The secret of a main campaign is commitment. All the winners know it. If you are not committed to a marketing or advertising program, it’s probably not going to work. When you develop a marketing strategy and start to run a campaign, you have to be patient and stay with it (if it seems to be working).
Marketing capital offense:
Running campaigns ad-hoc, change the message, or don’t advertise continuously.
Occasionally, you will create seasonal campaigns to advertise one of your services, kick off a new or special offer, to promote a one-time activity, or to build relationships with your target customers.
Let’s talk about how to run a successful seasonal campaign.
- Set your marketing campaign objective and parameters
One of the very first steps is to nail down the objective and parameters of your campaign. To get started, ask yourself the following questions:
- What do you want your marketing campaign to achieve?
- In what timeframe do you want to achieve this objective?
Once you have thought about your objective and the desired timeframe, it’s time to build the rest of your foundation. For example, how do you plan to get to your objective? I’m willing to bet that you’ve got more brilliant ideas floating around than you realize—but are they getting lost in the shuffle?
Buy a notebook that you keep specifically for campaign ideas. Every time you have a new idea, or see an idea that you could use or adapt, write it down! Organizing your ideas goes a long way toward helping to identify the opportunities with the most potential.
Here are a few more things to write down as you think out the foundation of your campaign:
- How long will it take to prepare for the campaign?
- What resources will it require?
- What sort of results do you expect?
- Choose your marketing media
You have the foundation for your campaign in place, and you have an awesome idea for your campaign theme. So how do you intend to share that theme with your customers? Which communication channels are you planning to use?
Select your media carefully, and develop a campaign with multiple steps. One ad is not a campaign. One flyer is not a campaign. Plan with multiple step emails and follow up, remind your potential customers at least 4 times in at least 2 different media channel.
- Set your marketing campaign budget
How much money you have to spend on your campaign will greatly affect the marketing strategies you choose, so you need to set your marketing budget first.
There are many free marketing tools you can use, but sometimes (especially if you plan a large campaign over a short timeframe) you have to spend some money in order to make the campaign successful and make the most out of it.
- Create a time line/action plan
To make your campaign successful, you need to know what you plan to do when, and think through the order of the steps you will take. Write down every detail of your campaign, including all the steps you need to complete before you begin your campaign. It doesn’t have to be elaborate, but writing down each step will help you see if there are gaps or possible issues with the sequence or timing (did you leave enough time for printing the flyers? Will the mailer have time to arrive at customers’ homes?). In addition, having a written plan will greatly increase the chances that you follow through, and give you records to use when you go back to evaluate the success of your marketing campaign.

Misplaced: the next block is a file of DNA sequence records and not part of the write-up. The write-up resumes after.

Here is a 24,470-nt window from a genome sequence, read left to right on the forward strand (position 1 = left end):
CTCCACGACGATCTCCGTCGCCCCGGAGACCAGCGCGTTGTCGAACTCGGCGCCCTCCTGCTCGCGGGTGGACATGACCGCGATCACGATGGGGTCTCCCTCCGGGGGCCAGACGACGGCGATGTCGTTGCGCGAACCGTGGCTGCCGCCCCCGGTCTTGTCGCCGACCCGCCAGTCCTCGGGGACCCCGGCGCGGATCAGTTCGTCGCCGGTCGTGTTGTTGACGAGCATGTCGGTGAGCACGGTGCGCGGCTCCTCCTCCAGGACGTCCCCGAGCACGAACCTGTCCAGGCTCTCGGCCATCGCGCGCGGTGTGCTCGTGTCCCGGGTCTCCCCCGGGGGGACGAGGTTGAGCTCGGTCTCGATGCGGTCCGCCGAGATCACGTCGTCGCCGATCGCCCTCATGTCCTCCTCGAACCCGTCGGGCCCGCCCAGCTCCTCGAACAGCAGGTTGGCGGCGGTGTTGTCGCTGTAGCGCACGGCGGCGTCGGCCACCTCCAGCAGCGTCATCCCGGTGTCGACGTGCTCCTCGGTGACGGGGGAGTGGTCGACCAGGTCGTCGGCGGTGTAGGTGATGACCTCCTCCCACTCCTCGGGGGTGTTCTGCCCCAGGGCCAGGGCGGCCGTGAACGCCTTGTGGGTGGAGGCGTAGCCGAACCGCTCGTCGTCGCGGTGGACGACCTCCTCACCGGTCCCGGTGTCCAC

The following is an example for an online and offline marketing campaign for the coming month, and outlines all the steps taken prior to actually kicking off the actual campaign:
|02/01/17||Create a lead magnet||02/02/17|
|02/03/17||Create a core offer||02/05/17|
|02/07/17||Send flyers to print||02/07/17|
|02/08/17||Create landing page||02/10/17|
|02/11/17||Buy envelopes and stamps||02/11/17|
|02/12/17||Create follow up emails||02/13/17|
|02/18/17||Create Facebook live||02/18/17|
|02/19/17||Send out flyers||02/19/17|
|02/19/17||Send out emails||02/19/17|
|02/20/17||Campaign is live||02/20/17|
|02/26/17||Send up follow up flyers||02/26/17|
|02/28/17||Send out follow up emails||02/28/17|
|03/05/17||Send out product sample||03/05/17|
|03/10/17||Send out Q&A emails||03/10/17|
|03/17/17||Send out deadline reminder||03/17/17|
|03/20/17||Close the campaign||03/20/17|
|03/21/17||Thank you emails for buyers||03/21/17|
It has multiple steps that need to be taken into account, and missing one of those steps, or even doing one too early or too late, could have a big impact on the success of your campaign. However, campaigns can be this simple; simple is fine if it gets results.
By setting up your calendar, you can not only see what has to be done on a certain day or by a certain week, you can also plan out your marketing budget more easily, knowing when you need to spend what.
As you complete tasks, go back to your action plan timeline and check them off, writing in the date that you complete them. It will keep you organized and you’ll love the feeling. It’s very helpful when doing any campaign.
- Determine how you will measure success
How do you know if your campaign is successful? Many people feel that if they generate a few new customers, they succeeded. But to really know if a campaign was successful, it’s more than just whether the final objective was achieved. It’s about effectiveness of each step along the way. Could you have achieved the same end result with a lower cost, or in a faster timeframe? By modifying different elements of your campaign, could you have seen a greater number of conversions for the same investment? By measuring the results of each part of the campaign, you will see where you can tweak the campaign in the future, or if it’s a longer term campaign, possibly even make adjustments as you go.